YOU ARE ALONE
Reviewed by: Dave Murray
What's it about
A high school senior (Bohl) who turns tricks as an internet escort is found out by her lonely next door neighbor (Brundage) when she shows up as the entertainment at a bachelor party. In exchange for keeping her secret, he convinces her to spend an hour with him, and to fulfill one very special request.
Is it good movie?
From the description above, you'd think this was one kinky movie, that perhaps includes a little bloodshed, some healthy doses of torture (every movie does these days) and ample amounts of sex and nudity.
Well, all of these things are not in this film.
What You Are Alone does manage to be is a hauntingly dramatic exploration of loss and loneliness, driven by the performances of two compellingly real characters. Despite the fact that the majority of the film is an 84 minute striptease set to copious amounts of dialogue, I was glued to the screen. I honestly wanted to know how this one turns out. Definately not a horror movie by any standards, this film had a genuine sense of foreboding and despair about it that set up the vicious ending quite nicely. It's strange, but I didn't see that ending coming, and yet it puts the entire movie and most of the dialogue into perspective, especially if you believe that the end result of the tryst these two characters share was agreed upon during one of the many flashbacks or cutaways.
Acting wise, both of the leads handled themselves quite well with the ample amount of material they had to work with. Most impressive was the performance by Jessica Bohl as the high-schooler turned prostitute. She displays a brand of charisma rarely seen in actresses twice, even three times, her age, and she brings to her character a haunted and familiar quality that is infintely watchable. As well, her co-star, Richard Brundage is well cast as the pathetic neighbor who just wants to forget his pain.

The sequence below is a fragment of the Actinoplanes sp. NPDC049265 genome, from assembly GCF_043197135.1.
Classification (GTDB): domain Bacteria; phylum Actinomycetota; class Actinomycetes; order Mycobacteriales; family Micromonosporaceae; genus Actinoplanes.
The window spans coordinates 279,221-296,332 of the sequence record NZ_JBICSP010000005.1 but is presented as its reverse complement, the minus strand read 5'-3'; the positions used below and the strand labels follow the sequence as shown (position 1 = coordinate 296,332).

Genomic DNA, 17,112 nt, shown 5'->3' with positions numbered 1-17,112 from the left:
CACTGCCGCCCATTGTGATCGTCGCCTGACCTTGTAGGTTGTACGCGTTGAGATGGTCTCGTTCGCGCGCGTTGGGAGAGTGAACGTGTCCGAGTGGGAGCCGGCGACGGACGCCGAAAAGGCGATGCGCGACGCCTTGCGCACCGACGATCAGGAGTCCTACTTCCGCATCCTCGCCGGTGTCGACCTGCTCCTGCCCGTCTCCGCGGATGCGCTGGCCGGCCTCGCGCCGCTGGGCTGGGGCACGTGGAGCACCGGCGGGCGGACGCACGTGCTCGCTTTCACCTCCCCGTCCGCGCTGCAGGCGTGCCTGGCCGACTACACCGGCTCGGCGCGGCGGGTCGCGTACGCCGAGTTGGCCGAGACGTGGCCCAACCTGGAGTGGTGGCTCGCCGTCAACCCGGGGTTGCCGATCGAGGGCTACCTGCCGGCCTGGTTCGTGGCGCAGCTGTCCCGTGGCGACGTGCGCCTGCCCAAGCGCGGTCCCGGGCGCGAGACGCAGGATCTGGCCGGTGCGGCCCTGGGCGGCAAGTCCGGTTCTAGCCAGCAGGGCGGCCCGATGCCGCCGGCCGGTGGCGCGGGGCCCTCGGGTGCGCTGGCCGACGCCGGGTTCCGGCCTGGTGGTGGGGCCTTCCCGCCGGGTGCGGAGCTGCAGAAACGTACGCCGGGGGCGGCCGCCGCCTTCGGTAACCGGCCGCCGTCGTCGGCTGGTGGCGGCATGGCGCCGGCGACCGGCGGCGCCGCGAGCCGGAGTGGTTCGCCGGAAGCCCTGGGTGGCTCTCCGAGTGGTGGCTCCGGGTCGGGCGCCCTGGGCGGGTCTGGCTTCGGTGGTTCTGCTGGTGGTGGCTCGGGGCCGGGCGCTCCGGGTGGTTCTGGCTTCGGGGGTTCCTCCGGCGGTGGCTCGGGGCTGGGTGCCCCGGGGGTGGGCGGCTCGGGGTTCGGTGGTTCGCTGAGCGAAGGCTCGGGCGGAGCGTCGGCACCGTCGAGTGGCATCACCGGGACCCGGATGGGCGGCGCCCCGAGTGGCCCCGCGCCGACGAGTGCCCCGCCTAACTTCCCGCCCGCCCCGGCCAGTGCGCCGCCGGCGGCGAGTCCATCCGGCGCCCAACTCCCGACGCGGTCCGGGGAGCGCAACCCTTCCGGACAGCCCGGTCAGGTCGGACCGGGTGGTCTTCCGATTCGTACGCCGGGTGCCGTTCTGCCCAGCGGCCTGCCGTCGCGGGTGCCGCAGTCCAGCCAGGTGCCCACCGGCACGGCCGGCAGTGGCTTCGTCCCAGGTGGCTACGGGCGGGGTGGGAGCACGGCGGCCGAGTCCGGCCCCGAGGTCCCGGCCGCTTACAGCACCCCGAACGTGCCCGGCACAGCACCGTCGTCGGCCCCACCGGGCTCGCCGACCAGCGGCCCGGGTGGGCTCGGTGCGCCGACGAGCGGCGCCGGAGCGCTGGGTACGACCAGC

Director Gorman Bechard displays an eye more suited to bigger budget fare, as he talks about in audio commentary, but here the results are stageringly bleak. While I'm not a fan of handheld shooting (which usually looks sloppy and even pretentious on an art school level... Paul Greengrass' work still gives me headaches!), it worked for this very intimate tale, lebding the story an immediacy that couldn't have been captured with conventonal cinematography. This was a very nice job done right, and it's easy to see why this was an award winner on the festival circuit (mostly for the screenplay, which is quite the read in its original form, and for Bohl's performance of course).
Colour me impressed. And for me to say that about a simply stark dramatic film is rare indeed. Nice job, and I can't wait to see more from everyone involved.
Video / Audio
Video: Widescreen - 1.66:1.
Audio: English (Dolby Digital 5.1).
We get a Feature Length Commentary by the director which is an interesting and informative listen (if you like those things, which thankfully I do), some 13 minutes of Deleted Scenes With Optional Commentay which serve as filler for some of the film's dialogue and flashbacks (Imagine being a teenager and your Mom asking you over dinner if you have anal sex!), both a long and short version of the Trailer, a Music Video which consists of shots from the film, and access to the script, an original short film (which is quite the treat), and other assorted odds and ends in the DVD-Rom Content.
Hauntingly real and emotional, You Are Alone is an intriguing and nicely shot drama with some fine acting and a great ending. Add all those ingredients and Momma Murray's Baby Boy is one happy critter! Very nice job by everyone involved. This is a compelling, dialogue driven story that plays out well on camera, which are used in a style that compliments the tone of the film. At least one horrific moment made this one worth the watch, but I'd just be griping if I wanted it to be more horrific, because as it stands the ending is well done and the whole is more than worth watching. Check it out if you can find it.